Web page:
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Case definition: Inflammatory syndrome in children linked to Covid-19

How to identify paediatric multisystem inflammatory syndrome temporally associated with Covid-19

This RCPCH document for clinicians, which has been developed after expert review of the cases, includes a case definition and approach to clinical management.

Most children are asymptomatic or exhibit mild symptoms from Covid-19 infection. However, in the last two months a small number of children have been identified who develop a significant systemic inflammatory response.

All children have been diagnosed and managed appropriately along standard referral pathways. Affected children may require paediatric intensive care and input from paediatric infectious diseases, cardiology, and rheumatology.

This rare syndrome shares common features with other paediatric inflammatory conditions including: Kawasaki disease, staphylococcal and streptococcal toxic shock syndromes, bacterial sepsis and macrophage activation syndromes.

It can also present with unusual abdominal symptoms with excessive inflammatory markers. Early recognition by paediatricians and specialist referral including to critical care is essential. Advice currently given to families and carers of children and young people (for example RCPCH parent advice during Covid-19 leaflet) supports appropriate referral to health services. This document is to raise awareness and gives management advice to clinicians and has been developed after expert review of the cases.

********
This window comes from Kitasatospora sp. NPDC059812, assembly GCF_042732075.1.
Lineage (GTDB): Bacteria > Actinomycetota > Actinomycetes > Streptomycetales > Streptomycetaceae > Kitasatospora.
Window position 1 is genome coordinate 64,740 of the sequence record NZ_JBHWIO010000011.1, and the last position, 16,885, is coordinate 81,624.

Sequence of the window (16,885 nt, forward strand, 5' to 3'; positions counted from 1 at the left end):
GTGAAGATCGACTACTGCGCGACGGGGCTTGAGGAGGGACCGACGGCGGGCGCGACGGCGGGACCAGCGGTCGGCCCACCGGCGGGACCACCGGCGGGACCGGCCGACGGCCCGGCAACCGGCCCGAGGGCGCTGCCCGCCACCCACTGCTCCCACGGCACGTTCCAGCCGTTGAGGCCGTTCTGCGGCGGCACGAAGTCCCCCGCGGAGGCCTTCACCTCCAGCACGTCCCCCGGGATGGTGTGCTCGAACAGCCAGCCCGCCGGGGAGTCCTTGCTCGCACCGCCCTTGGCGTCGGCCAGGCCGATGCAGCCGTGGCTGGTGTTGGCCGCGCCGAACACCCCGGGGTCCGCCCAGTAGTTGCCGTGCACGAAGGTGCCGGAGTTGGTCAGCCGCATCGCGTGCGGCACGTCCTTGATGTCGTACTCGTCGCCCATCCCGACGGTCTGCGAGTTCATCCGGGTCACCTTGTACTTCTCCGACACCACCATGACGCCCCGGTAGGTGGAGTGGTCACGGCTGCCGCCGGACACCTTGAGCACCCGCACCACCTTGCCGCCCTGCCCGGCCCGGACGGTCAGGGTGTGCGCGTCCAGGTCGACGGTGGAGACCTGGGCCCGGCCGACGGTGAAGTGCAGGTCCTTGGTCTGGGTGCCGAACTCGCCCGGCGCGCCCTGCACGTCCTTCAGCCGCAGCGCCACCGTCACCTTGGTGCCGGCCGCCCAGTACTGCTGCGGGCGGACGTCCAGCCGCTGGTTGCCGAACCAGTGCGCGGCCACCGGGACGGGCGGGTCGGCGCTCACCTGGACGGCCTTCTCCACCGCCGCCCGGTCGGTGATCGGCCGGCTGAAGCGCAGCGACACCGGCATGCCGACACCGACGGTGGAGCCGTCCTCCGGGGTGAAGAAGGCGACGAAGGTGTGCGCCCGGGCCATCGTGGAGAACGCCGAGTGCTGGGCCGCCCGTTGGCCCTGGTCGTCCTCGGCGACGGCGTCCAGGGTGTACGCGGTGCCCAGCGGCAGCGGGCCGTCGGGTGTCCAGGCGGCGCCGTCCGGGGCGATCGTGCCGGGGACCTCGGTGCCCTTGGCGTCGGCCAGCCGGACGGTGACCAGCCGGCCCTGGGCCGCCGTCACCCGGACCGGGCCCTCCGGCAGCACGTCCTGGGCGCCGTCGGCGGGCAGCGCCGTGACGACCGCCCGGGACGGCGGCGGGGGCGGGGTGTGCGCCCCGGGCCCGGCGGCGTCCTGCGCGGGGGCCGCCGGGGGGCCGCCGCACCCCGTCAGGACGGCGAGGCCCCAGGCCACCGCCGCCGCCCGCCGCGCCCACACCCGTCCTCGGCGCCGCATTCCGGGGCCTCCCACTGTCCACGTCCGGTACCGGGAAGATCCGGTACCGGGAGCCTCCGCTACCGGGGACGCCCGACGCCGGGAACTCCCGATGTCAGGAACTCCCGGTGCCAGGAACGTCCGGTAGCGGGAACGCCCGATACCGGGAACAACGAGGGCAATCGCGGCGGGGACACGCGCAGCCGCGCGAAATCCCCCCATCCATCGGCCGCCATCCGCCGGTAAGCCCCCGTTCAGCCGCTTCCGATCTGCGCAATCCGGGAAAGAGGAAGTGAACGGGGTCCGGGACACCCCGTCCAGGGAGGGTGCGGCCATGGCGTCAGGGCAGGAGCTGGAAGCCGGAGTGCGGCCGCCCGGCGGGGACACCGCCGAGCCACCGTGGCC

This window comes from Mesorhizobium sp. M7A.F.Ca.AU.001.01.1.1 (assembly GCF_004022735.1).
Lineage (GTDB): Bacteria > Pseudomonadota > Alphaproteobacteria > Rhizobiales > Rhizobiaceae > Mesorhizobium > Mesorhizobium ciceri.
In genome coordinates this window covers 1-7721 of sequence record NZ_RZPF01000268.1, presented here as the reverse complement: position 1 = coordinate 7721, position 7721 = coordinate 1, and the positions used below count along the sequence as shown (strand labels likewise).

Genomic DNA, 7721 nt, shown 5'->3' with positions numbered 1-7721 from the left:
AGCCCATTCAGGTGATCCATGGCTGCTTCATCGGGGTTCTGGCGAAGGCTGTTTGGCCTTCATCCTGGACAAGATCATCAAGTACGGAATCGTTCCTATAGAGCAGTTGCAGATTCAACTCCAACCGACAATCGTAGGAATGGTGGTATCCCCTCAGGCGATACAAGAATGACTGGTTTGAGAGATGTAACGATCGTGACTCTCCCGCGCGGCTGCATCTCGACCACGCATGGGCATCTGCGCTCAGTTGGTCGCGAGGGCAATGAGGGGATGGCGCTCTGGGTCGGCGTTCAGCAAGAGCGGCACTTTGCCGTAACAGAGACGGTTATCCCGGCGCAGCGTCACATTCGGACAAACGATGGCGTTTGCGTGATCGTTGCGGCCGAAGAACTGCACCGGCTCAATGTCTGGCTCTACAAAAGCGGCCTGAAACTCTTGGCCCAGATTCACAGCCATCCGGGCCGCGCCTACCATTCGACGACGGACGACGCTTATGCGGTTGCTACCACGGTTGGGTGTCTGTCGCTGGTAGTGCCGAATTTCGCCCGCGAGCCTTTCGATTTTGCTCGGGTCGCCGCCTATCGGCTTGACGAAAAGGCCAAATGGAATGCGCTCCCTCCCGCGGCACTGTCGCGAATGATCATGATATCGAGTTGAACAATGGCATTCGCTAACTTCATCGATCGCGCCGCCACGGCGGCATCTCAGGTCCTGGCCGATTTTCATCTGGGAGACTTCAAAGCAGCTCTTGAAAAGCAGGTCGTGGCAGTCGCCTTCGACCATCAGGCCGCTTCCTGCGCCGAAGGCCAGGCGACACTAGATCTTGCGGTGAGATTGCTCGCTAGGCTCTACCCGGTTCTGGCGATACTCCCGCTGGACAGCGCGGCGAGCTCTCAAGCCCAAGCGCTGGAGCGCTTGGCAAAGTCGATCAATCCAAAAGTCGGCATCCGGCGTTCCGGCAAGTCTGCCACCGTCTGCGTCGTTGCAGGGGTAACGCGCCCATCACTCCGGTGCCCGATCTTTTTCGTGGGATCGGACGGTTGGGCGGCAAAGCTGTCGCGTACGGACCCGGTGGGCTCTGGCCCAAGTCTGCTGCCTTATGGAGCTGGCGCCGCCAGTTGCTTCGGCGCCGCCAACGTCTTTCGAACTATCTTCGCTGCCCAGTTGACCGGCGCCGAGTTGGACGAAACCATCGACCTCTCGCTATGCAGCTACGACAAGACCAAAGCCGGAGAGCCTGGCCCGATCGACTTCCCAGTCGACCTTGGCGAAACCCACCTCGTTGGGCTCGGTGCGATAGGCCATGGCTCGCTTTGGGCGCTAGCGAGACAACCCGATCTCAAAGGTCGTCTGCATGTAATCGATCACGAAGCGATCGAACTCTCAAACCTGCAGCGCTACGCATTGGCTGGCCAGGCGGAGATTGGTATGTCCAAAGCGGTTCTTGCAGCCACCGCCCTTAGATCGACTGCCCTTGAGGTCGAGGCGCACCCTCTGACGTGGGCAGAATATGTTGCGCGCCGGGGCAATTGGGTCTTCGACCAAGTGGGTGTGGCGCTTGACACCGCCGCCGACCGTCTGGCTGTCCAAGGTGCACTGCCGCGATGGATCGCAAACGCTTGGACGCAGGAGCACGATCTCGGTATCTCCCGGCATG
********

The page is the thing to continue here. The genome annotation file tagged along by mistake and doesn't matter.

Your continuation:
Case definition:

1. A child presenting with persistent fever, inflammation (neutrophilia, elevated CRP and lymphopaenia) and evidence of single or multi-organ dysfunction (shock, cardiac, respiratory, renal, gastrointestinal or neurological disorder) with additional features (see listed in Appendix 1 ). This may include children fulfilling full or partial criteria for Kawasaki disease.

2. Exclusion of any other microbial cause, including bacterial sepsis, staphylococcal or streptococcal shock syndromes, infections associated with myocarditis such as enterovirus (waiting for results of these investigations should not delay seeking expert advice).

3. SARS-CoV-2 PCR testing may be positive or negative

All stable children should be discussed as soon as possible with specialist services to ensure prompt treatment (paediatric infectious disease / cardiology / rheumatology*). There should be a low threshold for referral to Paediatric Intensive Care using normal pathways.

Source: Royal College of Paediatrics and Child Health, Guidance: Paediatric multisystem inflammatory syndrome temporally associated with Covid-19 [publlished 1 May]